Phishing has always been a notorious tactic used by cybercriminals. However, the sheer volume of the people affected by coronavirus and the global impact of the situation presents a unique opportunity for cyber criminals to capitalise on fear and confusion in the workplace. People who are already in a vulnerable state are easier to deceive. These attacks are directed at individuals, organisations, major corporations in both private and public sectors.
Barracuda Networks detected over a 600% increase in email scams linked to coronavirus within the last month. According to their recent report, out of 467,825 email scams detected in between March 1st and 23rd, 9116 (about 2%) of these incidents were directly corona-related spear-phishing attacks. These attacks were categorised into 3 topics and the breakdown is as follows; 77% were scams, 22% were brand impersonations, and 1% were business email compromise.
In the scam and brand impersonation categories extra vigilance is necessary for emails offering scarce items such as medical supplies, cures and facemasks. Numerous fraudsters are asking for investments in fake companies that claim to be working on the development of coronavirus vaccines, and still other cyber-crime relates to collecting donation requests to fake charities.
Especially following the recent circulation of malicious spams that impersonate the World Health Organisation (WHO), and the intelligence agencies around the world, including the National Cyber Security Centre UK, warnings are issued about fraudsters who strive to make money or get access to credentials and confidential data using public fears surrounding COVID-19.
BBC reported phishing emails that were detected in different languages and provided examples of these email scams to warn the public. A major highlight of the BBC’s report is a series of fake email campaigns mimicking the Centre for Disease Control and Prevention, that makes a claim about the coronavirus now being airborne and urges people to either follow a link to a ‘map’ or to make a donation. On the event that an individual falls prey to this scam either by clicking on the link provided or downloading an attachment, a malware software takes over the victims’ device and provides the criminal with access to sensitive data.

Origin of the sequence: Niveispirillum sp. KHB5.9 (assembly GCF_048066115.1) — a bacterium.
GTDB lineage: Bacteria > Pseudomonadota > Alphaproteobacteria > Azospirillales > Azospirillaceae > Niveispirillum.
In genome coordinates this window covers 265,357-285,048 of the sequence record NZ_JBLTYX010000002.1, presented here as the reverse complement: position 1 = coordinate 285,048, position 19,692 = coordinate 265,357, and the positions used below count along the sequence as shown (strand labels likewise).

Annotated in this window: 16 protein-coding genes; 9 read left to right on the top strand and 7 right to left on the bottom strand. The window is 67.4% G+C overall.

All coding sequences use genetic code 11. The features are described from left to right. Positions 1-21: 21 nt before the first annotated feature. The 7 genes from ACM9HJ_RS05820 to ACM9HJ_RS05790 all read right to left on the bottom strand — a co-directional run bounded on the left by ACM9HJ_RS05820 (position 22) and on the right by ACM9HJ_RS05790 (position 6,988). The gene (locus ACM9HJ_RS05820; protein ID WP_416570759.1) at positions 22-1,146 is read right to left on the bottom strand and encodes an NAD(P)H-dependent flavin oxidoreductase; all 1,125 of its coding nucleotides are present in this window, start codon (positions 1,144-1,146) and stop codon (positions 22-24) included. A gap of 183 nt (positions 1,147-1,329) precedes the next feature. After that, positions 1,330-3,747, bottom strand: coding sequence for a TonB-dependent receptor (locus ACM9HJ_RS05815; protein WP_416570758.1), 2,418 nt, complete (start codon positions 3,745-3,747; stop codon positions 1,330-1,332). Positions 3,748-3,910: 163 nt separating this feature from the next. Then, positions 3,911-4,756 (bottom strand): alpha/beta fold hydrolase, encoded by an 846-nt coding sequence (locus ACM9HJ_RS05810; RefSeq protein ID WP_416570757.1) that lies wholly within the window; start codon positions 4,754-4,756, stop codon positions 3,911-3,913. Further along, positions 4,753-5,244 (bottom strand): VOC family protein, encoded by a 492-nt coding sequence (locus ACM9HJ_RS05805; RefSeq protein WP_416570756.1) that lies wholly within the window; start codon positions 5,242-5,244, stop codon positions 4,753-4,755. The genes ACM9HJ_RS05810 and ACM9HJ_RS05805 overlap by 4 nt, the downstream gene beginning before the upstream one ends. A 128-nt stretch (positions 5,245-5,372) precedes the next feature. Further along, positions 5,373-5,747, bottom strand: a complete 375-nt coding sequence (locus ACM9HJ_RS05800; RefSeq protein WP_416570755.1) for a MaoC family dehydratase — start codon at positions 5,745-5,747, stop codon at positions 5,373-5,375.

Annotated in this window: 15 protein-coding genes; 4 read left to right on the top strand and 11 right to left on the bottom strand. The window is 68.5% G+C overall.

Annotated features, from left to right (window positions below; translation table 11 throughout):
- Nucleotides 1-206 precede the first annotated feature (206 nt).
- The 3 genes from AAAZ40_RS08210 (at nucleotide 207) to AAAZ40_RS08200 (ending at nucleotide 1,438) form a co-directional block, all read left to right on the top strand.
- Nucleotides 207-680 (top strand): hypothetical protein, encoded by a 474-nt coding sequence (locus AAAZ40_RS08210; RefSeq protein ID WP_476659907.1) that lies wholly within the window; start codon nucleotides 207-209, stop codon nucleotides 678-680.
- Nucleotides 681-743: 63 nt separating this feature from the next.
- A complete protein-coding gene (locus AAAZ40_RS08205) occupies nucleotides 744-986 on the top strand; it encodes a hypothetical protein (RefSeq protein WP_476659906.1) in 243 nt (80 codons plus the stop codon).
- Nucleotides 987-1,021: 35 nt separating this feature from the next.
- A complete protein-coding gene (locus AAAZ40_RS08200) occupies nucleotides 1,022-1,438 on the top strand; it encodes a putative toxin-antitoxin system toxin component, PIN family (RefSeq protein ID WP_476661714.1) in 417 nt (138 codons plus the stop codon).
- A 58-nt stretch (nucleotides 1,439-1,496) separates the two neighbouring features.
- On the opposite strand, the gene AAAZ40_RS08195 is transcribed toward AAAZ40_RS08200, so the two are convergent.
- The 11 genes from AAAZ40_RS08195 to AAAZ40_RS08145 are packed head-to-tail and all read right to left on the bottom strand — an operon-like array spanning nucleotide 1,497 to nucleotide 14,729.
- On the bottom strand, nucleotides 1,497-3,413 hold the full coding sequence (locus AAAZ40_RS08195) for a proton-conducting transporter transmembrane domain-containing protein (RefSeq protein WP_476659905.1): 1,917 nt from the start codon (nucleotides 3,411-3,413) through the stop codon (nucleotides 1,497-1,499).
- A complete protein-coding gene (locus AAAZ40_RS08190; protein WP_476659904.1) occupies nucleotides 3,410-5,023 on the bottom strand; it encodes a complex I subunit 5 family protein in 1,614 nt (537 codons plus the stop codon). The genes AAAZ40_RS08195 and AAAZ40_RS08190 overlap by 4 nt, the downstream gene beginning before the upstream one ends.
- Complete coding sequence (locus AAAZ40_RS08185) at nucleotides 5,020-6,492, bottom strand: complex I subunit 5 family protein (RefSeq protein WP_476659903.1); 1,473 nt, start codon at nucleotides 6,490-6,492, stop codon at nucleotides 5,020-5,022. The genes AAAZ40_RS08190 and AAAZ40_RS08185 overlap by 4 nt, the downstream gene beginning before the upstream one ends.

Overall, it is highly important to be suspicious of emails that require immediate action and particularly of those asking for donations in contemplation of a ‘cure’ or providing links that offer additional ‘safety measures’.
If you think you have fallen victim to phishing, National Cyber Security Centre UK advises the following:
- Use an antivirus software to run a full scan.
- Change all of your passwords and upgrade their quality (No more choosing 123myname! as your password, use favourite phrases and a friend’s phone number prefix for example).
- Contact your IT department if you are using a work device and make sure your devices are insured for data breach, protected with anti-virus and/or two-factor authentication.
- If you think any money or data is stolen, report this to Action Fraud as soon as possible and if you think you or anyone you know is in immediate danger call 999.
- Be cautious of any emails requesting users to open attachments or click links.
- Pay close attention to any communications claiming to be from sources that you normally would not receive emails from.
- Always double check email addresses of organisations you regularly communicate with.
- Find credible charities, be extra cautious when providing your card details and donate directly through verified organisations’ website.
Just as you are doing for the virus: Isolate yourself from those who may carry virus into your IT environment and be careful to keep home devices on secure WiFi and under close observation if you have different people with access to your work area.
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